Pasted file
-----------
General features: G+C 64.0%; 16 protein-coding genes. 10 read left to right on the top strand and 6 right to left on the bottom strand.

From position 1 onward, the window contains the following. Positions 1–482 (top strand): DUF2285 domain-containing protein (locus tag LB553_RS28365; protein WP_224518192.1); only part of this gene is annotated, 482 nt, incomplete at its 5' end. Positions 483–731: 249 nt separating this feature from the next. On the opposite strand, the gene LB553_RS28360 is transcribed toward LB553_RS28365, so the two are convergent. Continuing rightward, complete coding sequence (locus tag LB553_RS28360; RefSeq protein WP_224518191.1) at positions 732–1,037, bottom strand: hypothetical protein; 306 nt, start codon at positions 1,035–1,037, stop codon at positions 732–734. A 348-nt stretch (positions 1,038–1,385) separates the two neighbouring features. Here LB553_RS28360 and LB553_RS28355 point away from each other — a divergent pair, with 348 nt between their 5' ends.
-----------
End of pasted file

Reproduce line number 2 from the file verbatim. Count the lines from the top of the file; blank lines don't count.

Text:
From position 1 onward, the window contains the following. Positions 1–482 (top strand): DUF2285 domain-containing protein (locus tag LB553_RS28365; protein WP_224518192.1); only part of this gene is annotated, 482 nt, incomplete at its 5' end. Positions 483–731: 249 nt separating this feature from the next. On the opposite strand, the gene LB553_RS28360 is transcribed toward LB553_RS28365, so the two are convergent. Continuing rightward, complete coding sequence (locus tag LB553_RS28360; RefSeq protein WP_224518191.1) at positions 732–1,037, bottom strand: hypothetical protein; 306 nt, start codon at positions 1,035–1,037, stop codon at positions 732–734. A 348-nt stretch (positions 1,038–1,385) separates the two neighbouring features. Here LB553_RS28360 and LB553_RS28355 point away from each other — a divergent pair, with 348 nt between their 5' ends.